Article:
scope host: The scope of the IP address. This IP address is only valid inside the computer (the “host”).
lo: The interface with which this IP address is associated.
valid_lft: Valid lifetime. For an IP version 4 IP address allocated by Dynamic host configuration protocol (DHCP) is the time for which the IP address is considered valid and capable of making and accepting connection requests.
Preferred_lft: Preferred life. For an IP version 4 IP address allocated by DHCP, this is the time for which the IP address can be used without restriction. This should never be greater than the valid_lft value.
inet6: Version 6 IP address, scope, valid_lft and Preferred_lft.

The physical interface is more interesting, as we will show below:

enp0s3: The name of the network interface as a string. The “en” means Ethernet, “p0” is the bus number of the Ethernet card and “s3” is the slot number.
: This interface supports vast- and multicastand the interface is UP (operational and connected). The hardware layer of the network (layer 1) is also UP.
mtu 1500: The maximum transfer unit supported by this interface.
qdisc fq_codel: The scheduler uses a discipline called “Fair Queuing, Controlled Delay”. It is designed to provide a fair share of bandwidth to all traffic flows that use the queue.
indicate UP: The interface is operational and connected.
default group: This interface is part of the “default” interface group.
qlen 1000: The maximum length of the transmission queue.
bond / ether: The MAC address of the interface.
inet 192.168.4.26/24: The IP address version 4. The “/ 24” tells us that there are 24 contiguous header bits set to one in the subnet mask. It’s three groups of eight bits. An eight-bit binary number equals 255; therefore, the subnet mask is 255.255.255.0.
brd 192.168.4.255: the Mailing address for this subnet.
global scope: The IP address is valid everywhere on this network.
dynamic: The IP address is lost when the interface breaks down.
noprefixroute: Do not create a route in the route table when this IP address is added. Someone has to add a route manually if they want to use one with this IP address. Likewise, if this IP address is deleted, do not look for a route to delete.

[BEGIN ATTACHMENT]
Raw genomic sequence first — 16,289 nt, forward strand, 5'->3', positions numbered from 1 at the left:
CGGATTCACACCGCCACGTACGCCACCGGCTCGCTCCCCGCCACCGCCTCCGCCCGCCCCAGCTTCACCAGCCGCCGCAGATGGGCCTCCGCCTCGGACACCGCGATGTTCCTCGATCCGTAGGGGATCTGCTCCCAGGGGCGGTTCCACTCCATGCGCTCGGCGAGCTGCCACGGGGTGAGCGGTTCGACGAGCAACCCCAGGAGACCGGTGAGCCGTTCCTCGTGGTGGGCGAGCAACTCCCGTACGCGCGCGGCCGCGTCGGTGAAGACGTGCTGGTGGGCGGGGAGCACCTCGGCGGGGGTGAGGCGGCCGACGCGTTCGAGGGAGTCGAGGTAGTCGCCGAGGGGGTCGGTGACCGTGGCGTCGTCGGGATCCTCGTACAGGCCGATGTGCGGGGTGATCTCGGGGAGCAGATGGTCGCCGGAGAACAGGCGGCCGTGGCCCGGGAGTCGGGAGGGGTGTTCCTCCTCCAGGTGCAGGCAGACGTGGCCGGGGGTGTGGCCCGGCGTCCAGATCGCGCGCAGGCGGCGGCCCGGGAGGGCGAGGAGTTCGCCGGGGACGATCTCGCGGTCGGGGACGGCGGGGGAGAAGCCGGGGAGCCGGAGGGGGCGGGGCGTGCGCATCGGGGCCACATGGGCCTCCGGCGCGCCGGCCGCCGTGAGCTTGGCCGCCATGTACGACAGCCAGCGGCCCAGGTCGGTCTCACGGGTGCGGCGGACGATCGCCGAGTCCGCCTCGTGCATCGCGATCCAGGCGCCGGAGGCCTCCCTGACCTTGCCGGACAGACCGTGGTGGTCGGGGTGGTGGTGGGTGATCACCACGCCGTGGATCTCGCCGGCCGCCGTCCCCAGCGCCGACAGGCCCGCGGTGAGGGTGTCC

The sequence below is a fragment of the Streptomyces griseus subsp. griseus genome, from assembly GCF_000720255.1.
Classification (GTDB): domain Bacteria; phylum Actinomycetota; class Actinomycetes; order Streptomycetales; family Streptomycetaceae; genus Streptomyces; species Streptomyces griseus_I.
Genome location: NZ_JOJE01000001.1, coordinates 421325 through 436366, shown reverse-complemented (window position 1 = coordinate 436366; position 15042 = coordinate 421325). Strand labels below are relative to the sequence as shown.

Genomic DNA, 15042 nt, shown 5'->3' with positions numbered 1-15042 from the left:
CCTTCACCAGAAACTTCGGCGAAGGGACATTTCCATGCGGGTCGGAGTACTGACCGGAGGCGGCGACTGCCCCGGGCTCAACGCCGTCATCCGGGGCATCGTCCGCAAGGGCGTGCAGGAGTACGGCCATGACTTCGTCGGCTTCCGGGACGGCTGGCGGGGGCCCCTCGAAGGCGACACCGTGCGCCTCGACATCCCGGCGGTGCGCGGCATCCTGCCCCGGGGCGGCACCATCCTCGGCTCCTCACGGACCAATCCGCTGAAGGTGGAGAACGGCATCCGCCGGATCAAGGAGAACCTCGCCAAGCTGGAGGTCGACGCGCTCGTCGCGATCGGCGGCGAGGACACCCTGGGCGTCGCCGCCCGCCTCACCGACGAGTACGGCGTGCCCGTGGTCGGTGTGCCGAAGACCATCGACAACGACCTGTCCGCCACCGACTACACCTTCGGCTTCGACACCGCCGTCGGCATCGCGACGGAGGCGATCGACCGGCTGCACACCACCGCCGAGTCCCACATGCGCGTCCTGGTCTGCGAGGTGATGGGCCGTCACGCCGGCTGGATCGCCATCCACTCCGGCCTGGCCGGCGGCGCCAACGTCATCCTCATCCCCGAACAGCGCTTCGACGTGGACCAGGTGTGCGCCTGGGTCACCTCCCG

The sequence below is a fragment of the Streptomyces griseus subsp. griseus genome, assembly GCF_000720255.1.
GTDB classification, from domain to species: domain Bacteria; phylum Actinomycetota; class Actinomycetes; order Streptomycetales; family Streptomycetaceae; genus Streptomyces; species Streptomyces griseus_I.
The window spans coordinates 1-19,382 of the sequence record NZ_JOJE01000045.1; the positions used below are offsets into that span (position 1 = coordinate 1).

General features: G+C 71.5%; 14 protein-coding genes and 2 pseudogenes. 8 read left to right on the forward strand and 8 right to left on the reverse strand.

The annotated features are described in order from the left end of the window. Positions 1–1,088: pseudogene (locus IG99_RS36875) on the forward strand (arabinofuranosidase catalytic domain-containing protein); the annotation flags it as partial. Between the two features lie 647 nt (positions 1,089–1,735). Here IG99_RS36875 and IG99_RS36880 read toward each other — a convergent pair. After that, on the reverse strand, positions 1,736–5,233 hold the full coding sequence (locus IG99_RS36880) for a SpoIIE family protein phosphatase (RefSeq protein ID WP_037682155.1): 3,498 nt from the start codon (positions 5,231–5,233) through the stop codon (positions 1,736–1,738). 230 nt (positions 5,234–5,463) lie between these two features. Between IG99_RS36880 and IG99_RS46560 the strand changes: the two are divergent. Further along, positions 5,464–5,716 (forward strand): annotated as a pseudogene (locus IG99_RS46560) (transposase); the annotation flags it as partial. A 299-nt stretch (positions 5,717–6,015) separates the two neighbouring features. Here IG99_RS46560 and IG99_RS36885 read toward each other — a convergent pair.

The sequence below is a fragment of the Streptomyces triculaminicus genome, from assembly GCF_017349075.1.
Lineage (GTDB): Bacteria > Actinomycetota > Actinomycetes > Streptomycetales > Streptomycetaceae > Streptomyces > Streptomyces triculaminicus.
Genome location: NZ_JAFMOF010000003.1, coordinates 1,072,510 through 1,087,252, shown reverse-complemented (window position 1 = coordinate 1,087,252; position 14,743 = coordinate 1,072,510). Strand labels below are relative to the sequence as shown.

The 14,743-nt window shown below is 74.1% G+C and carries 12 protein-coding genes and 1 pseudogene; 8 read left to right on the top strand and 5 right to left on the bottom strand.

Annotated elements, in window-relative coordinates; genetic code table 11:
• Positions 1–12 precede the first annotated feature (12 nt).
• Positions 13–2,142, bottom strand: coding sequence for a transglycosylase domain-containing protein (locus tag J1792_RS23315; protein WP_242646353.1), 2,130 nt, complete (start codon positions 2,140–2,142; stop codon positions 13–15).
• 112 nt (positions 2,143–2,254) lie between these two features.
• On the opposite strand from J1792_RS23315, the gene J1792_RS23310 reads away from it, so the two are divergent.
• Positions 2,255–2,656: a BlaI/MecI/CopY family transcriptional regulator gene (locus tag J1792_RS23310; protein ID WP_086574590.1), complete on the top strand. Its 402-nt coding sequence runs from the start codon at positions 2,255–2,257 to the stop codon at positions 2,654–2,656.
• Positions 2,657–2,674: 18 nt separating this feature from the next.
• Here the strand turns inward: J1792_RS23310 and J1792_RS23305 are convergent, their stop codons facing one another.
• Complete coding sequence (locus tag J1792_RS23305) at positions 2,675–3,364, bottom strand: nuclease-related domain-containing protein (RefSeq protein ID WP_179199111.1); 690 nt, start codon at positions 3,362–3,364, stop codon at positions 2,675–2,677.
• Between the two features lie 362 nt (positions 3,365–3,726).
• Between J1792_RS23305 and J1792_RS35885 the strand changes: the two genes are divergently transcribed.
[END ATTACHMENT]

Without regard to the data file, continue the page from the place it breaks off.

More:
enp0s3: The interface with which this IP address is associated.
valid_lft: Valid lifetime. The time at which the IP address will be considered valid; 86 240 seconds is 23 hours and 57 minutes.
Preferred_lft: Preferred life. The time at which the IP address will operate without any restrictions.
inet6: Version 6 IP address, scope, valid_lft and Preferred_lft.

Show only IPv4 or IPv6 addresses

If you want to limit output to IP version 4 addresses, you can use the -4 option, as follows:

ip -4 addr

If you want to limit output to version 6 IP addresses, you can use the -6 option, as follows:

ip -6 addr

Display information for a single interface

If you want to see IP address information for a single interface, you can use the show and dev options and name the interface, as shown below:

ip addr show dev lo
ip addr show dev enp0s3

You can also use the -4 or -6 flag to further refine the output so that you only see what interests you.

If you want to see IP version 4 address information on the enp0s3 interface, type the following command:

ip -4 addr show dev enp0s3

Adding an IP address

You can use the add and dev options to add an IP address to an interface. You just have to tell the ip command which IP address to add and to which interface to add it.

We will add the IP address 192.168.4.44 to the enp0s3 interface. We must also provide the CIDR notation for the subnet mask.